The One Thing People Who Are Blind Have in Common With Search Engines

illustration of a browser viewing an image with a sales tag attached to it saying 'alt tag'Here’s a New Year’s resolution that’s a cinch to follow: vow to start using html code to identify images and graphics for users like me, who are unable to see them. Your reward? You’ll likely increase your SEO (Search Engine Optimization) scores as well.

Let me try to explain. Many of us who are visually-impaired or blind use screen readers on our computers and smartphones. When we visit a website, as long as you’ve used alt text, our screen readers will read the alt text out loud so we know what images you’ve used. Sites that don’t use alt text correctly (or don’t use it at all) risk leaving us, quite literally, in the dark.

Turns out we’re not the only ones who can’t see images on your website: search engines can’t “see” them, either. Adding alt text and, when possible, describing images in a way that includes a keyword you’re targeting, is a great SEO tactic.

I like to think of this alt text tactic as an example of accessible technology is like accessible design. Like to skateboard? Use luggage with wheels? When you take walks, are your kids in strollers? If so, you have the Americans with Disabilities Act to thank for requiring curb cuts.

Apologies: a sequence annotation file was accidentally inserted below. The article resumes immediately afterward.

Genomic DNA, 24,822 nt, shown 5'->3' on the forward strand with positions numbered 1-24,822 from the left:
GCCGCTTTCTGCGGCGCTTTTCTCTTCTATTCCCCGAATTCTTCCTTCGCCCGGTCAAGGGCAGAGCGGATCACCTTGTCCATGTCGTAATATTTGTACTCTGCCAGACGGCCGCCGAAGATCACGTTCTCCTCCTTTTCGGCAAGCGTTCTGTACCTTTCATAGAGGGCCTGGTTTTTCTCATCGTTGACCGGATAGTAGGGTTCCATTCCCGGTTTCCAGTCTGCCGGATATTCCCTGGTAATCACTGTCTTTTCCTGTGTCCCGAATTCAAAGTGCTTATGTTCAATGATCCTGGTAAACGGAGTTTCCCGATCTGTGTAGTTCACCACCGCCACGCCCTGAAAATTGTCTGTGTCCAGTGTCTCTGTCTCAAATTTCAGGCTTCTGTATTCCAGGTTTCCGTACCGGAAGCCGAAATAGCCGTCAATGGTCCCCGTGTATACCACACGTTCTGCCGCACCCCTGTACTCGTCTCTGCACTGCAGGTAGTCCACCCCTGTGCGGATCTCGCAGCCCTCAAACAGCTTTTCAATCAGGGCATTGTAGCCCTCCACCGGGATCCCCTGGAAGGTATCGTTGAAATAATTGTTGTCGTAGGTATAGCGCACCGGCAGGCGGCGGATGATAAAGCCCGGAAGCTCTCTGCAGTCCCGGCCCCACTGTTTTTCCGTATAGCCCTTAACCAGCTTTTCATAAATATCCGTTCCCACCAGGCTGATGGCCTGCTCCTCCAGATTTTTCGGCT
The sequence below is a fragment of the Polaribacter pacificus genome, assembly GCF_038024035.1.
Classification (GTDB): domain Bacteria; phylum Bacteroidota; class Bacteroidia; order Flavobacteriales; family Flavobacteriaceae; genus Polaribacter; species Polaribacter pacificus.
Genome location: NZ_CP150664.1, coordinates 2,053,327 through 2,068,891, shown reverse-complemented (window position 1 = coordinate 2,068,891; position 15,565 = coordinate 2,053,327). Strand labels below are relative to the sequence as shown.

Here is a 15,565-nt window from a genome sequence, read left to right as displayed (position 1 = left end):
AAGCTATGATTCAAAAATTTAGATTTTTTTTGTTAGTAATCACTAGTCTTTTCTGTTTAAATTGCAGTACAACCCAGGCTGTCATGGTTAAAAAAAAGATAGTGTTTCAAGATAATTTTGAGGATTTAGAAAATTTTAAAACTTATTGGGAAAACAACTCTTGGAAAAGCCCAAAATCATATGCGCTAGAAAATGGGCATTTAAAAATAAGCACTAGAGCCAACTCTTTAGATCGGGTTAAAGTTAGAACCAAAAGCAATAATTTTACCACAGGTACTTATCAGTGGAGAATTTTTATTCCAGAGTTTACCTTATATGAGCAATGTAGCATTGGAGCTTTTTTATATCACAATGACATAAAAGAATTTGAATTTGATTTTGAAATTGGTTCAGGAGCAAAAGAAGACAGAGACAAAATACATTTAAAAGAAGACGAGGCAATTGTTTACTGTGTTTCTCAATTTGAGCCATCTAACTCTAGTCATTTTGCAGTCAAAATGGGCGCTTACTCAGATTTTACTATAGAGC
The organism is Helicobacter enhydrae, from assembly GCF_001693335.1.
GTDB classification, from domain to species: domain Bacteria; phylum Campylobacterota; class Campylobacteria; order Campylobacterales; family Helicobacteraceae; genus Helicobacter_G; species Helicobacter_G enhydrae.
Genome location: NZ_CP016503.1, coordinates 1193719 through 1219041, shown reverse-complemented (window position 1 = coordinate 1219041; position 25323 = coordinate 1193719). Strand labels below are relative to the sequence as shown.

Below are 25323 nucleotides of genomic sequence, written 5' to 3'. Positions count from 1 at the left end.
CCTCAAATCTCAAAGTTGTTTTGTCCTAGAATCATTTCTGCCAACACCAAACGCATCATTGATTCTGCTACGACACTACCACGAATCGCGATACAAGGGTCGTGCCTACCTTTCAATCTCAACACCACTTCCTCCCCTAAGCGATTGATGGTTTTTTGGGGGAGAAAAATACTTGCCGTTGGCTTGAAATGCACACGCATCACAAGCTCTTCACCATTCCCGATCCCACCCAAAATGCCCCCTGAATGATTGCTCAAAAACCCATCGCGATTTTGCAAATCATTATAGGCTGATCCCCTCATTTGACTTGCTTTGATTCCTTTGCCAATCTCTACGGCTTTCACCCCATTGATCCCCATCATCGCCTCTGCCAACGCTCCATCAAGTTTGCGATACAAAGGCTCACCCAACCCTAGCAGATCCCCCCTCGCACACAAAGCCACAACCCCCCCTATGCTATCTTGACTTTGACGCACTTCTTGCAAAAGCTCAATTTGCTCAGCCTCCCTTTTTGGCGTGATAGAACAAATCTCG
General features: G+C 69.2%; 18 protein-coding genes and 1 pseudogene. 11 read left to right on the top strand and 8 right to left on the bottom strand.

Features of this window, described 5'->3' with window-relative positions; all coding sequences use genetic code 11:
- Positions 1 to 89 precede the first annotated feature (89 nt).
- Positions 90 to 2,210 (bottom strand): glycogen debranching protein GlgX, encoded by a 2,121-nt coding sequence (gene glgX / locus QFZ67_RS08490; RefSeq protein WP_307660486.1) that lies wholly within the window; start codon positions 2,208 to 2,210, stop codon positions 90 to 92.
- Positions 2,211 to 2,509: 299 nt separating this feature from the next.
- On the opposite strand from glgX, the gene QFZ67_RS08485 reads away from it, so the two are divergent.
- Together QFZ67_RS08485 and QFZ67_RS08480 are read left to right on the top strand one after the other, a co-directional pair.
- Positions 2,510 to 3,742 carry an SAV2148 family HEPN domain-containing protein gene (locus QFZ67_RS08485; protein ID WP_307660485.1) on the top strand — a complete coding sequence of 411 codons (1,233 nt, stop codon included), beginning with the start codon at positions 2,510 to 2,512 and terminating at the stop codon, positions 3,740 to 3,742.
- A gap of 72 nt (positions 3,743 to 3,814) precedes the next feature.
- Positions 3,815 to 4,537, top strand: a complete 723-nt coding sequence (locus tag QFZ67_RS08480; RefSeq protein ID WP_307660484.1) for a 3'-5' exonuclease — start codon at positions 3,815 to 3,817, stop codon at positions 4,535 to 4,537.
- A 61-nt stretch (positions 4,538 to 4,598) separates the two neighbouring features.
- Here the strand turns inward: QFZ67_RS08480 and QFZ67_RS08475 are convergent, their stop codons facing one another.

The Americans with Disabilities Act also brings you closed captioning, which means bars, restaurants, health clubs and airport lobbies don’t have to crank the volume for people who want to keep up with news events, sports and weather.

So now, with this alt text idea, I can say accessible technology is for everyone trying to increase SEO scores. Who knew? Not me! But just like curb cuts and closed captioning, alt text provides unintentional benefits to people whether they have disabilities or not. I. Love. It.

A little research on all this led me to the Perkins School for the Blind’s Technology blog. I’ll say goodbye here with a recommendation that you read a post there to learn best practices when writing alt text. Then watch your SEO scores zoom upward as search engines – and people who are blind – can read them.


 

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